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Chapter: Medicine Study Notes : Reproductive and Obstetrics

Contraception - Gynaecology

Ideal contraceptive is 100% effective, only desirable side-effects, readily reversible, and able to be used un-supervised



·        Ideal contraceptive is 100% effective, only desirable side-effects, readily reversible, and able to be used un-supervised

·        Reference: OHCS + numerous pamphlets

·        For a younger person wanting to start on the pill:

o   Discuss the possibility of coercive sex, especially if under 15

o   Discuss the emotional and physical consequences of sex

o   Ask about prior contraceptive use 

o   Ask whether they want to become pregnant – establish a context for motherhood in terms of the next 5 years and their life goals 

o   Find out their thoughts about birth control (many myths: birth defects, ¯ fertility)

o   Inform about all methods

·        Risk assessment questions:

o   Current sexual history

o   Past problems with weight gain

o   Acne

o   Headaches/migraines

o   Dysmenorrhoea/irregular menses

o   Nausea/abdominal pain

o   Diabetes

o   Smoking

o   Personal or family history of DVT

o   Hypertension or IHD


Natural Family Planning


·        No intercourse from 6 days before to 2 days after ovulation – free and no drugs

·        Monitor fertility by:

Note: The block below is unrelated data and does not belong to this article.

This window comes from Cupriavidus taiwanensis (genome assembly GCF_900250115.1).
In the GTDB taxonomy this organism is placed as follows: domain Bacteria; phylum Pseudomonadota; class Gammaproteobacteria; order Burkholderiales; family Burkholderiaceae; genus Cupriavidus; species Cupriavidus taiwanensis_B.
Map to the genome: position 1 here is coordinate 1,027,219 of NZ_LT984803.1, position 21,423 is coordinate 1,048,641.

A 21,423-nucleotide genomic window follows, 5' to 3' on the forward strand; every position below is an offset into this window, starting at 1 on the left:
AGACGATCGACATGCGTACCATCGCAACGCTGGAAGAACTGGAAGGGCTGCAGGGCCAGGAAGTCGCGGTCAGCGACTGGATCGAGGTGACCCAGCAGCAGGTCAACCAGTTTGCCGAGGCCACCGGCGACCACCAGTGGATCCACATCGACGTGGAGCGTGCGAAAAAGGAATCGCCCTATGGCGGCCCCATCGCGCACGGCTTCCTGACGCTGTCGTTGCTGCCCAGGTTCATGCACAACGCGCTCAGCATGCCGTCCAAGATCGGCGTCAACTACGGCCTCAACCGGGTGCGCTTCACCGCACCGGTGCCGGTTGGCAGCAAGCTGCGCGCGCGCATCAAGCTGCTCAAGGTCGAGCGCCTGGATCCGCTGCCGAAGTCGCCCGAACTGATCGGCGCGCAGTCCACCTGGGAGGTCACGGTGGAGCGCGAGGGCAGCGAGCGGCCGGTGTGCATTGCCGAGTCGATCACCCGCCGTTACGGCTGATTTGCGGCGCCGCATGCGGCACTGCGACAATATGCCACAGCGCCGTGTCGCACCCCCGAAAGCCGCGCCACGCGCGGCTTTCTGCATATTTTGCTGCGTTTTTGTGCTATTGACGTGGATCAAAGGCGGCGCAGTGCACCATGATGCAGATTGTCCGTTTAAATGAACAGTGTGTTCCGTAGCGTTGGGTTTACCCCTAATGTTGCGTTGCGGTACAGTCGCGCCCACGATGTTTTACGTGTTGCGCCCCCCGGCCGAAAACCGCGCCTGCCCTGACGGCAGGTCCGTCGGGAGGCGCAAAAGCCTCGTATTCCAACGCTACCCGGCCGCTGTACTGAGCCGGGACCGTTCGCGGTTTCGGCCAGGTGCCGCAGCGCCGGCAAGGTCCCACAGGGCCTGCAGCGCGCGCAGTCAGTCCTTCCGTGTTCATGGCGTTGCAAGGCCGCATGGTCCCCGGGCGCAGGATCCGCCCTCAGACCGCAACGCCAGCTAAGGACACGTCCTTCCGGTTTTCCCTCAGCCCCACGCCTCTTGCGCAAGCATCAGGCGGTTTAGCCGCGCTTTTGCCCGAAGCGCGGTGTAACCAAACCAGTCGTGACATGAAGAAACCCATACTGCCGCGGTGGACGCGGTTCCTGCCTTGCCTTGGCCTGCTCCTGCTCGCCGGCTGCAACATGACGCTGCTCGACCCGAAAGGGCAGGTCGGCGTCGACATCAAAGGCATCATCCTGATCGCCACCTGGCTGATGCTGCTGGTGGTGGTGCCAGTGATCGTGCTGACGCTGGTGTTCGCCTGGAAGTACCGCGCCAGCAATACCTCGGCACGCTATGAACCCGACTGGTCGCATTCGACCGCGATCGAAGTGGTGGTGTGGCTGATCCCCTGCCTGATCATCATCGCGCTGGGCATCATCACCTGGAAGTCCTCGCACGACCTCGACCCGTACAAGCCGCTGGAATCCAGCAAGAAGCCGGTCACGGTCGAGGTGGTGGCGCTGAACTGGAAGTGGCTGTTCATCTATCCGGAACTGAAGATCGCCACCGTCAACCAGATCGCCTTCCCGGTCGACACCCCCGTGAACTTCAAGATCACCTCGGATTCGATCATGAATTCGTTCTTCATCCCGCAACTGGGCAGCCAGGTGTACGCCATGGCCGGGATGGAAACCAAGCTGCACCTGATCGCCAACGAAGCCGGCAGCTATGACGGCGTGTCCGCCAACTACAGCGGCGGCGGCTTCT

o   Checking cervical mucus – clear and stretchy when fertile

o   Temperature ­ 0.3 C after ovulation (affected by fevers, drugs, drink)

·        Success if regular cycles, dedication and self-control

·        Peak effectiveness is 2% - usually 10 - 20 % (pregnancies per woman years)


Barrier Methods


·        Low health risk, need high motivation, some STD protection

·        Condoms, Caps +/- spermicide, female condom (Femidom)

·        Don‟t use oil-based lubricant or anti-thrush cream with condom

·        Spermicide gives extra protection




·        Eg Novagard

·        Very effective (failure rate 1-2 per 1000 woman years)

·        Inhibit implantation and may impair sperm migration

·        Need replacing every 3 – 5 years

·        Best in older, parous women in stable relationships

·        Contraindications: Pregnancy, high risk for STD, undiagnosed vaginal bleeding, very heavy periods

·        Complications:

o  Can be expelled from a nulliparous or distorted (eg fibroids) uterus

o  Ectopic pregnancy more likely (1 in 2000)

o  Associated with PID following insertion or STD 

·        If she becomes pregnant then must take the IUCD out (little risk of inducing miscarriage). If it‟s left in then ­risk of chorioamnioitis, miscarriage or pre-term labour 

·        Mirena – carries levonorgestrel (a progesterone) ® ¯risk of implantation and lighter periods (Good for menorrhagia). Lasts 3 years. 20% experience reversible amenorrhoea. Expensive. Can use with oestrogen only HRT (no ­risk of endometrial hyperplasia) and avoid progesterone side effects


Combined Oral Contraceptive


·        Initial exam should include:

o  Weight

o  Blood pressure

o  Cervical screen if appropriate

·        = Oestrogen (usually ethinylestradiol) + progestogen:

o  Oestrogens: 

§  Ethinylestradiol (most common), mestranol (which is converted to estradiol. 50 mg mestranol = 35 mg estradiol) 

§  High dose = 50 mg estradiol. Low dose is <= 30 mg oestrogen. Adverse effects are dose related Þ give lowest dose that gives good cycle control.